WAR – What is it Good For?


WAR – What is it Good For?

Anthony Davies

Opening: November 8 5:30 pm

Viewing: November 8 until November 18

More than a year on, and words and statistics start to feel meaningless in the attempt to quantify the impact of this war.

When hundreds of thousands have died, when millions of lives have been torpedoed off course, what difference does an updated figure of loss from the United Nations make?

This war has already redefined generations to come, not just in Ukraine, but across the world.

On February 24, 2022, Ukrainians woke to missiles firing through the sky and without knowing how long this hell would last, they made a choice.

There were The Safety Seekers; mothers and children who raced across the border. But their freedom looks like a fresh start without their husbands and fathers. Freedom looks like searching for somewhere to stay in a foreign country, with little money, little shared language, and little more than sympathetic looks from strangers. Freedom looks like watching the rest of the world get on with their lives while you receive news your home no longer has all four walls. Freedom looks like overhearing your new neighbours fiercely debating whether their government can afford to keep funding aid for your country, while you receive news your school friend, your daughter’s teacher, your old mechanic, or, your husband, has been killed in the latest strike.

There were The Fighters; the men and women who went to defend their flag on the frontline. Some remain, sending defiant notes to their families, others no longer send notes. A picture of their face quietly added to the memorial wall in Kyiv.

Then, there were The Stayers; those who had nowhere to run, or didn’t want to. Those who have endured the daily bombings, who have had to live without electricity and clean water for months, who can’t remember a time when air raid sirens didn’t invade their sleep. Those who lived, or still live, under Russian occupation, hiding underground for weeks without food, with only stray cats to keep them company. Those who came face to face with Putin’s men, who were tortured mercilessly, but refused to trade loyalty for life. Those who are now living in liberated towns, dodging landmines and boobytraps as they search for some semblance of normality. Those who stand vigil as the mass graves are exhumed, and collapse with grief when the body of their missing family member is pulled from the dirt.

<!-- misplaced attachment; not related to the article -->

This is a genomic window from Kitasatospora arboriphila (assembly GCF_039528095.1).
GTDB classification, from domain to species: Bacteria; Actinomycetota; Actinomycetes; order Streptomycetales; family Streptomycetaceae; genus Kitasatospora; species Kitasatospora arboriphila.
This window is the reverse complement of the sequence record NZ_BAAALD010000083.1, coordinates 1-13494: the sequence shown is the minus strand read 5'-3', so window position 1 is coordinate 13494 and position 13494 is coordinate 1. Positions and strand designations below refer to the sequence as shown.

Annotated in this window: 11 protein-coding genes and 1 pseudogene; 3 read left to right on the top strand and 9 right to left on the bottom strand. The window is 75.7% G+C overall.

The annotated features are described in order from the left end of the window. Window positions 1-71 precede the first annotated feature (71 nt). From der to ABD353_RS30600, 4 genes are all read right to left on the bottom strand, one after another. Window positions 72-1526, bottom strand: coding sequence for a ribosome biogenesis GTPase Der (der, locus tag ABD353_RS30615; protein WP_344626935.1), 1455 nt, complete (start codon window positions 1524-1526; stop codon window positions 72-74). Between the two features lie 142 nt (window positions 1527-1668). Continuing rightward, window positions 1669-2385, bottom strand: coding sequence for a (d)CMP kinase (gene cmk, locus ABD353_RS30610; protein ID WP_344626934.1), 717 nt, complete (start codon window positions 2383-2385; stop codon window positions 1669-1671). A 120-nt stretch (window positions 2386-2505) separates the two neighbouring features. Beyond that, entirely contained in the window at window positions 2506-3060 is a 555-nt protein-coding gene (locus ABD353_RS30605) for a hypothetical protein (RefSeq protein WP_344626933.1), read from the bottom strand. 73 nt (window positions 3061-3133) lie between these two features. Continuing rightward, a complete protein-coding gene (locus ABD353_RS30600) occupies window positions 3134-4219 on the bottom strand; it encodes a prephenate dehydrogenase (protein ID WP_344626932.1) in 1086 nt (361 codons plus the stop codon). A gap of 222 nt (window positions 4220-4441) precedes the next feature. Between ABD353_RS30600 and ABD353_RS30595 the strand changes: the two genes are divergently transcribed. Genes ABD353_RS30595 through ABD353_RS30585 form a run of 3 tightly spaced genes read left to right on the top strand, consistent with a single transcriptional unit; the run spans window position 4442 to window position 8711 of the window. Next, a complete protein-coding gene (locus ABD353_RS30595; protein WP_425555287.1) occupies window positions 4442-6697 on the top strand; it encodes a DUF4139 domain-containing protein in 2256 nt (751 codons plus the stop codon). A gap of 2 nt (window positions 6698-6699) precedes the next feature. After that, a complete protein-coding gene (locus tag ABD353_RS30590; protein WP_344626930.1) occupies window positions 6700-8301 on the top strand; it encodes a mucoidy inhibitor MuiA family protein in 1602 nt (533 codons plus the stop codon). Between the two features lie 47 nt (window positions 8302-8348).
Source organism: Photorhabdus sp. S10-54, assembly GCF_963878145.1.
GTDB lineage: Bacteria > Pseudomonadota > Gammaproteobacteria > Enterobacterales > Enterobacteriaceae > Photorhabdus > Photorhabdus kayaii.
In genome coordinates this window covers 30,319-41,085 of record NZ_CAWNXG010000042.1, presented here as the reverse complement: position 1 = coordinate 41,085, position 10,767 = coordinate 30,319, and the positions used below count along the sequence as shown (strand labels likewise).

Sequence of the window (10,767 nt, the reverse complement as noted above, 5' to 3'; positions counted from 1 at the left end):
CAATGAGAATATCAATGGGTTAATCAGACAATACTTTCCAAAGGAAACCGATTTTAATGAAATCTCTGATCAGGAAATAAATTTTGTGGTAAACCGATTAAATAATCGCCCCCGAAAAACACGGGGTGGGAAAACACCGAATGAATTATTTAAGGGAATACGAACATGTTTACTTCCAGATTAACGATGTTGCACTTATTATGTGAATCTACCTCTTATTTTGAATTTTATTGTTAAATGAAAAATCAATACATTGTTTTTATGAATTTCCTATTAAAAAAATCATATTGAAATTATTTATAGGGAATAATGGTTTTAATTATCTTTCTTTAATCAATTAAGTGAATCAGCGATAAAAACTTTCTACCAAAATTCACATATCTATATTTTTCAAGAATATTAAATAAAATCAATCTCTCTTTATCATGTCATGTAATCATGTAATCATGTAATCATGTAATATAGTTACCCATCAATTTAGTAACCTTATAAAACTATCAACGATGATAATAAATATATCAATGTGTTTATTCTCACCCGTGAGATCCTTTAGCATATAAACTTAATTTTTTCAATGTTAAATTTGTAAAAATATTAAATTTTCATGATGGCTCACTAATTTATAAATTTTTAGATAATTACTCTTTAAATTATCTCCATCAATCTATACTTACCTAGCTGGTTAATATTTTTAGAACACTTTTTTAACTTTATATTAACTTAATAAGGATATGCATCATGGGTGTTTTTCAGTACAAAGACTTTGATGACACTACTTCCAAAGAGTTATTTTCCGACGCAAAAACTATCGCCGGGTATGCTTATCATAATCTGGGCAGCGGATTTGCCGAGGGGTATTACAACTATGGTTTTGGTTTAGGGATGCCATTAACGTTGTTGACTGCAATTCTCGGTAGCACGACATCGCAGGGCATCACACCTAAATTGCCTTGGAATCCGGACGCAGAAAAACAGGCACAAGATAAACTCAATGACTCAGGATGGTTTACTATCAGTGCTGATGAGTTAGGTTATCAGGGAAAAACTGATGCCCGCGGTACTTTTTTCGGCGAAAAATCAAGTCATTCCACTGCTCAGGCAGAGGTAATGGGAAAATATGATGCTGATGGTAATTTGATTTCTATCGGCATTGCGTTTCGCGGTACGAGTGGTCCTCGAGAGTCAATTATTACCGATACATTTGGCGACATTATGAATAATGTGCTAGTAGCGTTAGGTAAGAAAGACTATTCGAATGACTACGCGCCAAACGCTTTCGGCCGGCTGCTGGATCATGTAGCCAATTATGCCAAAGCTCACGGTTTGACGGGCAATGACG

On February 24, 2022, Ukrainians made a choice, but there was no good one, and no one has escaped unscathed.

The war is rapidly becoming an arms race – with Ukraine fully reliant on continued support from the West and Russia desperately searching for an ally to help bolster its dwindling stockpiles as well. Undisputedly, the Ukrainian army has fought this war more successfully than anyone ever expected. They are clawing back the land they have lost and the Russians no longer have full control of any of the four regions they claim to have annexed. The Kremlin is under pressure, the Russian army is lacking ammunition and lacking men, but the fight on the frontline is still fierce and unrelenting and it is clear no matter how this ends, there are no winners in war.

Essay: WAR – What is it Good For?, 2023 Lisette Reymer, Newshub European Correspondent

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